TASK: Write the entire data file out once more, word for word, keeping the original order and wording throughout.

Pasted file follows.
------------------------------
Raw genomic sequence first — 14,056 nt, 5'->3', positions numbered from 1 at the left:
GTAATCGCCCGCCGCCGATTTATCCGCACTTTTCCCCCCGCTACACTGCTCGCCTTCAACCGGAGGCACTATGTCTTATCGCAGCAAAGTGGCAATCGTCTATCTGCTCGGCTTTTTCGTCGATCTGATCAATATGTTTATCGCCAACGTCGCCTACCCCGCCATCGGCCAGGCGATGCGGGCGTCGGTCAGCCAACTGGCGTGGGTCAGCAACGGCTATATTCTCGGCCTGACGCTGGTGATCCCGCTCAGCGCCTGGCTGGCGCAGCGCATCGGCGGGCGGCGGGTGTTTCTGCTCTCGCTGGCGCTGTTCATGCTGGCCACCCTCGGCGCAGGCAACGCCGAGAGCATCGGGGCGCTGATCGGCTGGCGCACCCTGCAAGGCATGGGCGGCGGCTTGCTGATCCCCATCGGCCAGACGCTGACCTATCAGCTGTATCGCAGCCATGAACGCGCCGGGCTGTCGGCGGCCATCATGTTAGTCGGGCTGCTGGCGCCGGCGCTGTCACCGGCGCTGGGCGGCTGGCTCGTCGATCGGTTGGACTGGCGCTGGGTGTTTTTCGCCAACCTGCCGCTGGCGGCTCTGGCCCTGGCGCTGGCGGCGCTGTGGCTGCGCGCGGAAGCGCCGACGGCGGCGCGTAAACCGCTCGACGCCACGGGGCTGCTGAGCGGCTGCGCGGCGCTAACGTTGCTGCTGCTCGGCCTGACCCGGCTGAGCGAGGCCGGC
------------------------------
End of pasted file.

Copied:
Raw genomic sequence first — 14,056 nt, 5'->3', positions numbered from 1 at the left:
GTAATCGCCCGCCGCCGATTTATCCGCACTTTTCCCCCCGCTACACTGCTCGCCTTCAACCGGAGGCACTATGTCTTATCGCAGCAAAGTGGCAATCGTCTATCTGCTCGGCTTTTTCGTCGATCTGATCAATATGTTTATCGCCAACGTCGCCTACCCCGCCATCGGCCAGGCGATGCGGGCGTCGGTCAGCCAACTGGCGTGGGTCAGCAACGGCTATATTCTCGGCCTGACGCTGGTGATCCCGCTCAGCGCCTGGCTGGCGCAGCGCATCGGCGGGCGGCGGGTGTTTCTGCTCTCGCTGGCGCTGTTCATGCTGGCCACCCTCGGCGCAGGCAACGCCGAGAGCATCGGGGCGCTGATCGGCTGGCGCACCCTGCAAGGCATGGGCGGCGGCTTGCTGATCCCCATCGGCCAGACGCTGACCTATCAGCTGTATCGCAGCCATGAACGCGCCGGGCTGTCGGCGGCCATCATGTTAGTCGGGCTGCTGGCGCCGGCGCTGTCACCGGCGCTGGGCGGCTGGCTCGTCGATCGGTTGGACTGGCGCTGGGTGTTTTTCGCCAACCTGCCGCTGGCGGCTCTGGCCCTGGCGCTGGCGGCGCTGTGGCTGCGCGCGGAAGCGCCGACGGCGGCGCGTAAACCGCTCGACGCCACGGGGCTGCTGAGCGGCTGCGCGGCGCTAACGTTGCTGCTGCTCGGCCTGACCCGGCTGAGCGAGGCCGGC